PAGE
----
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Binocular Universe: Southern Treasures

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Binocular Universe:

Southern Treasures

December 2011

Phil Harrington

Sculptor is one of the sky's least conspicuous constellations. Here in the northern hemisphere, we find it s****ing the southern horizon to the east of the 1st-magnitude star Fomalhaut in Piscis Austrinus and south of 2nd-magnitude Diphda in Cetus. Between its low altitude and the fact that none of its stars shining brighter than 4th magnitude, spotting Sculptor can be a tough test! That means it is best to hunt for this month’s targets when they are on or near the meridian. In December, that’s just as evening twilight fades.

Above: Autumn star map adapted from the book Star Watch by Phil Harrington


Above: Finder chart for this month's Binocular Universe. Chart adapted from Touring the Universe through Binoculars Atlas (TUBA), www.philharrington.net/tuba.htm

Let's begin with NGC 253, a breathtaking galaxy that is often described as the southern hemisphere's answer to the Andromeda Galaxy. To find it, first find orangish Diphda, also shown as Deneb Kaitos on many star charts, including the detailed finder chart above. It is well south of the Great Square of Pegasus and northeast of Fomalhaut. From here, move 7° due south to the galaxy. A prominent right triangle of three 5th-magnitude stars lies at the halfway mark.

Even from northern observing sites, NGC 253, sometimes called the Silver Coin Galaxy, stages an impressive performance. The galaxy's elongated spiral-arm disk is readily apparent through my 10x50 binoculars, but I cannot make any sign of a centralized core. Instead, it appears uniformly bright from tip to tip.

Left: NGC 253 (center) and NGC 288 (lower left) as portrayed through the author's 10x50 binoculars.

Once you're ready to move on from NGC 253, head back north to that triangle of 5th-magnitude stars. There’s another large, though fainter galaxy about a degree north of the triangle's easternmost tip. Since NGC 247 measures about 20'x7' across, its weak, 9th-magnitude light is spread pretty thin, dropping its surface brightness. This means that you’ll need a clear sky free of horizon-hugging haze to spot its dim presence. Even then, you may only detect the central core and perhaps just a wisp of the spiral-arm halo.

A third galaxy, NGC 55, would also be far better known were it not for its extreme southerly declination and great distance from bright finder stars. If viewed from a southern vantage point, however, this galaxy is sure to become a seasonal favorite. NGC 55 is most easily located by starting off at Fomalhaut. Slide about a binocular field southeast to 4th-magnitude Gamma Sculptoris, then 6 degrees farther southeast to 4th-magnitude Beta Sculptoris. Finally, shift 7 degrees east-southeast to a close-set pair of 7th-magnitude stars, then another 1.5 degrees farther east to NGC 55. If you are located south of about latitude +30°, NGC 55 might be easier to find by starting at 2nd-magnitude Ankaa (Alpha Phoenicis), which is about 4 degrees to the galaxy's southeast.

When the galaxy rides highest in the sky, steadily held binoculars reveal its long, faint, needle-thin disk. Like NGC 247 and NGC 253, NGC 55 is a member of the Sculptor Group of Galaxies, the closest galaxy group to our own Local Group. Other members of the Sculptor Group, all too faint for our binoculars, include NGCs 300, 675, and 7793, as well as several smaller systems. All are about 10 million light years away.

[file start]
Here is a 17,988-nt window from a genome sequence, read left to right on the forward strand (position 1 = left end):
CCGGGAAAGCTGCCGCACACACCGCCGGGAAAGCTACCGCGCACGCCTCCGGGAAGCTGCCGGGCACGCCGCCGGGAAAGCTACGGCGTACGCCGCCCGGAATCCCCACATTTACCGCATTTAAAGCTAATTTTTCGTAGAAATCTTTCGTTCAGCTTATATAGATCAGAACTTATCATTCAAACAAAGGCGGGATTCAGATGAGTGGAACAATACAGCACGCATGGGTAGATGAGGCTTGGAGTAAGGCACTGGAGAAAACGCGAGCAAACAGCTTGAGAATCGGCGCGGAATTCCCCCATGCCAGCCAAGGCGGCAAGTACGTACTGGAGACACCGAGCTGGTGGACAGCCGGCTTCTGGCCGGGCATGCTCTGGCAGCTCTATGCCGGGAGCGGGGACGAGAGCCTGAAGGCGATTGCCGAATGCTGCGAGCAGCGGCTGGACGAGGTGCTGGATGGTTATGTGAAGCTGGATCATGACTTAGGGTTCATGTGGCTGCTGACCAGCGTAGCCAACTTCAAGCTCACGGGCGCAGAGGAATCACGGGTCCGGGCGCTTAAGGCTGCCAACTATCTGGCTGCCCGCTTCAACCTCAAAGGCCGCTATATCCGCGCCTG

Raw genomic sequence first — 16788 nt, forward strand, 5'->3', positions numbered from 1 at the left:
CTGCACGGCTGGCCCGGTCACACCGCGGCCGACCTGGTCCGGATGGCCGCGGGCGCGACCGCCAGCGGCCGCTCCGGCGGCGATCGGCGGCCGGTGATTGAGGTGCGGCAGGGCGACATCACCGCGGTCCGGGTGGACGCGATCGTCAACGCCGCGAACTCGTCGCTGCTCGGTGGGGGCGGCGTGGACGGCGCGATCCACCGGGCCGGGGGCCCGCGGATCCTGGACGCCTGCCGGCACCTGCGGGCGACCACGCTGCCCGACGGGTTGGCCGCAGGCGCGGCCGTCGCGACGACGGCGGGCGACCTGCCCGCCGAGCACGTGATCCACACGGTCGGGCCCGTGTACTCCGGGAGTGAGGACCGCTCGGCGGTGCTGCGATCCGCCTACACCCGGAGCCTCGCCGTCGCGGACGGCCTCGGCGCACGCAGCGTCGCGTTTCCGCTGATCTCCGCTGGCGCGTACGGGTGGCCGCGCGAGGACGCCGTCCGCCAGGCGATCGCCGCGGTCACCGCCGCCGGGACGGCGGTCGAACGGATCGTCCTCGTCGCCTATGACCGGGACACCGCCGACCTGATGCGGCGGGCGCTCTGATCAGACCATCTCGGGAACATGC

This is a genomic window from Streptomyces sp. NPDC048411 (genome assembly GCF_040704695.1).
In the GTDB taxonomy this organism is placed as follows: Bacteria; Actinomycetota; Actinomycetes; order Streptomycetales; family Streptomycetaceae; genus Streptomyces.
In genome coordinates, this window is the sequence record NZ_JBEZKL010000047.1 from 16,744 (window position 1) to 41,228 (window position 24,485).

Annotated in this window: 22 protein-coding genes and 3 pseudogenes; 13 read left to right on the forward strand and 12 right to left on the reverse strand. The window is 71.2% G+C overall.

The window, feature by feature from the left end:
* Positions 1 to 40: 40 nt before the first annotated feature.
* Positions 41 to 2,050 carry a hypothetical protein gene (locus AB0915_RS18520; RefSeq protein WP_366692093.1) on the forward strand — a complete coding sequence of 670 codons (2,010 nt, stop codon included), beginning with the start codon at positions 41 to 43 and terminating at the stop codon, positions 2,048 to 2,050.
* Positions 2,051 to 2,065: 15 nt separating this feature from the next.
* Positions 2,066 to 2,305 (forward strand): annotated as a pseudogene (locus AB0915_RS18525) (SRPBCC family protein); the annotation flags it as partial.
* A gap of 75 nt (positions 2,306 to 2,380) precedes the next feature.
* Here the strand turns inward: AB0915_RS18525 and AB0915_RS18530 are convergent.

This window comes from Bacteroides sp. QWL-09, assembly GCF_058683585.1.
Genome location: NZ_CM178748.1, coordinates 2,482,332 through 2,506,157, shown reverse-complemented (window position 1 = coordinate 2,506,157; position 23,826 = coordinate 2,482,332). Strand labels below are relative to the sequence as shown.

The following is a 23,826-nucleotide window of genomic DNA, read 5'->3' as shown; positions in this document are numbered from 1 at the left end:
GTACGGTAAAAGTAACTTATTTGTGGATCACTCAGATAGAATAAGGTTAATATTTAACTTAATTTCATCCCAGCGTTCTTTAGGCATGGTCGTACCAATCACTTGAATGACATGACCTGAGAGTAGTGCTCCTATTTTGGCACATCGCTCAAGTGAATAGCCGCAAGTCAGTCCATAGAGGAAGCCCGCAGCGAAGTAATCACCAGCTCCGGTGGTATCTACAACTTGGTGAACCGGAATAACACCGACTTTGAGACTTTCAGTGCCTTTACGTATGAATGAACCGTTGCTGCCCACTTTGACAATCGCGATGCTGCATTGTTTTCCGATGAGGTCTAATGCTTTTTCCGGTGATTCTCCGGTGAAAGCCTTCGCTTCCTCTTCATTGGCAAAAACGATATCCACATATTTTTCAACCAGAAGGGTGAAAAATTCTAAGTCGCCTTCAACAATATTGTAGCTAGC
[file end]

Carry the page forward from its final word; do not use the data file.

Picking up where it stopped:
Here are two final targets this month that are much closer to home. First, did you happen to notice a faint blur in the same field as NGC 253, to the galaxy's southeast? If so, then you saw globular cluster NGC 288. Like NGC 55 (and probably NGC 247, as well), you'll need to use averted vision to spot this challenging target. But when viewed under ideal conditions, NGC 288's hazy disk is unmistakable. And consider that, when you look its way, you are looking toward a celestial outcast. While most globulars are gathered around the Milky Way's central core, NGC 288 is very near the south galactic pole.

Finally, we have a second celestial outcast, Blanco 1, an ill-defined open cluster in central Sculptor named in honor of its discoverer, Victor M. Blanco. Blanco discovered this cluster in 1959 while he was a professor at Case Western Reserve University. He later went on to become the second director of the Cerro Tololo Inter-American Observatory in Chile.

Even though its 30 stars are set against an empty region close to the south galactic pole, Blanco 1 doesn't look much like an open cluster. Binoculars show about a dozen points brighter than 8th magnitude as well as a smattering of fainter suns, all within the group's 90' of arc span. Highlighting Blanco 1 and acting as a beacon to show us the way is 5th-magnitude Zeta Sculptoris, which is superimposed in front of the cluster.

The table below gives details of these objects as well as others in the area. Give each a try and be sure to post your results in this column’s discussion forum.


Be sure to post your observations and sketches in this article's discussion thread or drop me a line at phil@philharrington.net. And until next month, remember that two eyes are better than one.


About the Author:

Phil Harrington is the author of 9 books on astronomy, including his latest, Cosmic Challenge. Be sure to visit his web site at www.philharrington.net for more information.

Phil Harrington's Binocular Universe is copyright 2011 by Philip S. Harrington. All rights reserved. No reproduction, in whole or in part, beyond single copies for use by an individual, is permitted without written permission of the copyright holder.


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